The research in this article examined the consequences of a failed attempt to reduce dissonance through a self-affirmation strategy. It was hypothesized that disconfirming participants' affirmations would reinstate psychological discomfort and dissonance motivation. In Experiment 1, high-dissonance participants who affirmed on a self-relevant value scale and received disconforming feedback about their affirmations expressed greater psychological discomfort (Elliot & Devine, 1994) than either affirmation-only participants or low-dissonance/affirmation disconformed participants. In Experiment 2, disconfirmation of an affirmation resulted in increased attitude change. The results of both experiments suggested that a failed attempt to reduce dissonance reinstates psychological discomfort and dissonance motivation. We discuss how the reduction of psychological discomfort may play a role in the success of affirmations in reducing dissonance-produced attitude change.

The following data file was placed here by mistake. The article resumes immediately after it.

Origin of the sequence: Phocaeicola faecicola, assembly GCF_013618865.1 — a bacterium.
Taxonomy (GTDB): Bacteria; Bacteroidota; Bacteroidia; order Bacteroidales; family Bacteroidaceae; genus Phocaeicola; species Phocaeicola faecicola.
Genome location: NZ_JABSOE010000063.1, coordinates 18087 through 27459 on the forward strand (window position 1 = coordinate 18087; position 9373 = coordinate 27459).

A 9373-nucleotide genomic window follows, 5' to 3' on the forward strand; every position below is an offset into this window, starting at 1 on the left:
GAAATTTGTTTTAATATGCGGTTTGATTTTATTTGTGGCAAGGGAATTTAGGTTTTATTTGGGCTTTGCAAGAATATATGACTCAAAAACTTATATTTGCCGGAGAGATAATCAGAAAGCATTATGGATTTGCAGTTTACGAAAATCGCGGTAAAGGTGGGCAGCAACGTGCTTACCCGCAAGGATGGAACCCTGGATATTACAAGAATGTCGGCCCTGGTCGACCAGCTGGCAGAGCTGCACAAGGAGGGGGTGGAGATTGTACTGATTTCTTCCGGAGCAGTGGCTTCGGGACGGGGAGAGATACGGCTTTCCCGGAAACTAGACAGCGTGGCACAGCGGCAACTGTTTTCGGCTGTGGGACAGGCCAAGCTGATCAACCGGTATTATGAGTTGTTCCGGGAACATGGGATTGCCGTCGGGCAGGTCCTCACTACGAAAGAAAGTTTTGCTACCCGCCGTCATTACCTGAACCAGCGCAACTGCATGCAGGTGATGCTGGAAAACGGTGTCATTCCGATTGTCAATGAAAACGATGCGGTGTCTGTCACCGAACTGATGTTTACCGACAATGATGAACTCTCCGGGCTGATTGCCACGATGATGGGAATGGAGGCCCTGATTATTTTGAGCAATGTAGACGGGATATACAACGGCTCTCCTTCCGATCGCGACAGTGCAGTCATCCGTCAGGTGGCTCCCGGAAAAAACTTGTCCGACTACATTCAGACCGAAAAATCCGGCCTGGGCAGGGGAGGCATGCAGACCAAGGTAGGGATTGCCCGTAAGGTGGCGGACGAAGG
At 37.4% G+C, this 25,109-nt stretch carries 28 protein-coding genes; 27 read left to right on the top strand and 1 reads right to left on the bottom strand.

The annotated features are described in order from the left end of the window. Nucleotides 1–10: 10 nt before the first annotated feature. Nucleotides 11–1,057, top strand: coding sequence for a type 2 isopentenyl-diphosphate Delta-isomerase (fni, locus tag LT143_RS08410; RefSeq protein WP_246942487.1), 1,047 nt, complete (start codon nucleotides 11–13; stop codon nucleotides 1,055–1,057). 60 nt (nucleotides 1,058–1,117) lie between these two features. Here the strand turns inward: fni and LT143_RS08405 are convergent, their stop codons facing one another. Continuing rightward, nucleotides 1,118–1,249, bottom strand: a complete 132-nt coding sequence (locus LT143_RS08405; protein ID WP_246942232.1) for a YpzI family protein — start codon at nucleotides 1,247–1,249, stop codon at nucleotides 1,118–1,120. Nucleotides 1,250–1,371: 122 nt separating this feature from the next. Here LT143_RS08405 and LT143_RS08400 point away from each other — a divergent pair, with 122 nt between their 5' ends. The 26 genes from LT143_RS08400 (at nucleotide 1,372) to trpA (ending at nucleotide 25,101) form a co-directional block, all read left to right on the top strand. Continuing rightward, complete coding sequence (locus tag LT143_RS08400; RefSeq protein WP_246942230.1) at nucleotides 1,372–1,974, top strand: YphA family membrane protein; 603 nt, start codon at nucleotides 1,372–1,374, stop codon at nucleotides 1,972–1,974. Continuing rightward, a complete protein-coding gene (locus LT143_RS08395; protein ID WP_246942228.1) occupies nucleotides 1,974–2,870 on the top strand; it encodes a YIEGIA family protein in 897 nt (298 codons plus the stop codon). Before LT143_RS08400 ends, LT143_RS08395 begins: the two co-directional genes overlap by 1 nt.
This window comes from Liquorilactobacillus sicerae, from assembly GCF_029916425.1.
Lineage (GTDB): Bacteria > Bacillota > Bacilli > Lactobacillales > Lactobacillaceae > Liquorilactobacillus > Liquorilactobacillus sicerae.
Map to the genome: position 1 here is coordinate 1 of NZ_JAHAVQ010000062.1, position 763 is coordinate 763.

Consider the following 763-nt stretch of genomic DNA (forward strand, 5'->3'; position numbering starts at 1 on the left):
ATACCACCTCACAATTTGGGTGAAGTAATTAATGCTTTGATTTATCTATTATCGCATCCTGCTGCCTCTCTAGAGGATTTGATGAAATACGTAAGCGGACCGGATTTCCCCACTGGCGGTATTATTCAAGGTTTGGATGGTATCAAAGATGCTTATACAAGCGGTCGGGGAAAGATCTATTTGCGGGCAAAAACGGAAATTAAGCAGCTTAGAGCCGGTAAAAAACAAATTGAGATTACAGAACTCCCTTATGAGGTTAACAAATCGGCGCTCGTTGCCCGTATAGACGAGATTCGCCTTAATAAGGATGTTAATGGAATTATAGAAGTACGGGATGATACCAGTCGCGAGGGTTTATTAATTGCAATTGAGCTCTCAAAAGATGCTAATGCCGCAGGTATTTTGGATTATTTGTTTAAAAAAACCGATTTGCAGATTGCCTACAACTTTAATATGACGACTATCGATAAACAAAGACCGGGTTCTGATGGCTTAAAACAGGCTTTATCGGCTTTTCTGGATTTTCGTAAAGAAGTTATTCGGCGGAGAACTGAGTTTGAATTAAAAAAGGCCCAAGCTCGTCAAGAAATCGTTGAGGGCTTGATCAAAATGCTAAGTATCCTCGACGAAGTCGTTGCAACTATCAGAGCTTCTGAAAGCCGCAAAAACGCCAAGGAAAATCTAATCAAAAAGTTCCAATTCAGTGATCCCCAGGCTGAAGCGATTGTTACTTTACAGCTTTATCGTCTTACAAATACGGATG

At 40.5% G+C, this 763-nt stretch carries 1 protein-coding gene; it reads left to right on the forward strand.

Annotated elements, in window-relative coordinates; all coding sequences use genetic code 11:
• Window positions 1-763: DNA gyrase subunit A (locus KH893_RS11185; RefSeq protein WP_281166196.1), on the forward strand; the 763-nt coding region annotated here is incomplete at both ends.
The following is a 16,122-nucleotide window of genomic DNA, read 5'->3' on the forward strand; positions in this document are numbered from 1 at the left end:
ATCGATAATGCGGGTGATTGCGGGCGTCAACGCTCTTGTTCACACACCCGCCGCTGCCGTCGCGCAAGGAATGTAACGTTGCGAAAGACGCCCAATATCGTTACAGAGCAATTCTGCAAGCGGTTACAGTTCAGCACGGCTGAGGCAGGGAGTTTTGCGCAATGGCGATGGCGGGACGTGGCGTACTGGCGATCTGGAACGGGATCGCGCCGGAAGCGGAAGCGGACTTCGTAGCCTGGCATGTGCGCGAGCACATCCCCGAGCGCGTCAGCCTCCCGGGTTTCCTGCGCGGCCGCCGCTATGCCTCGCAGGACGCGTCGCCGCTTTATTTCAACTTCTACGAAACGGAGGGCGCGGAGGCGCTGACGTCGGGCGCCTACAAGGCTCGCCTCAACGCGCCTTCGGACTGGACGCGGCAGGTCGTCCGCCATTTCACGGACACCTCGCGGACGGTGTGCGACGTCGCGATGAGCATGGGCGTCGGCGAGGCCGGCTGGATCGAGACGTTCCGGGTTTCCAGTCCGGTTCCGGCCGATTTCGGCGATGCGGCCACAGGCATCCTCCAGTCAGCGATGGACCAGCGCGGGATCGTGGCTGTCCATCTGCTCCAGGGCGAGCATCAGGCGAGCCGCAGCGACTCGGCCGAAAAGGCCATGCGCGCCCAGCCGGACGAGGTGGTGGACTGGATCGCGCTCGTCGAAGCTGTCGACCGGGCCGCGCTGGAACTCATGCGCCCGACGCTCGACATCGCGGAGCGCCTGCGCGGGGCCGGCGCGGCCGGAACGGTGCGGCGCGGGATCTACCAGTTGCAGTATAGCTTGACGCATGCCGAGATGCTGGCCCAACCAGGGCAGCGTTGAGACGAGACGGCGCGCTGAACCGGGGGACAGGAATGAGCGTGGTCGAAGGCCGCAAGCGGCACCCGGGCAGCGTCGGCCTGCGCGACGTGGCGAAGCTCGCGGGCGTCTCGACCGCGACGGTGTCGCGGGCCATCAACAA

Galinsky, Adam, J. Stone, and J. Cooper. "The reinstatement of dissonance and psychological discomfort following failed affirmations." European Journal of Social Psychology 30, no. 1 (2000): 123-147.
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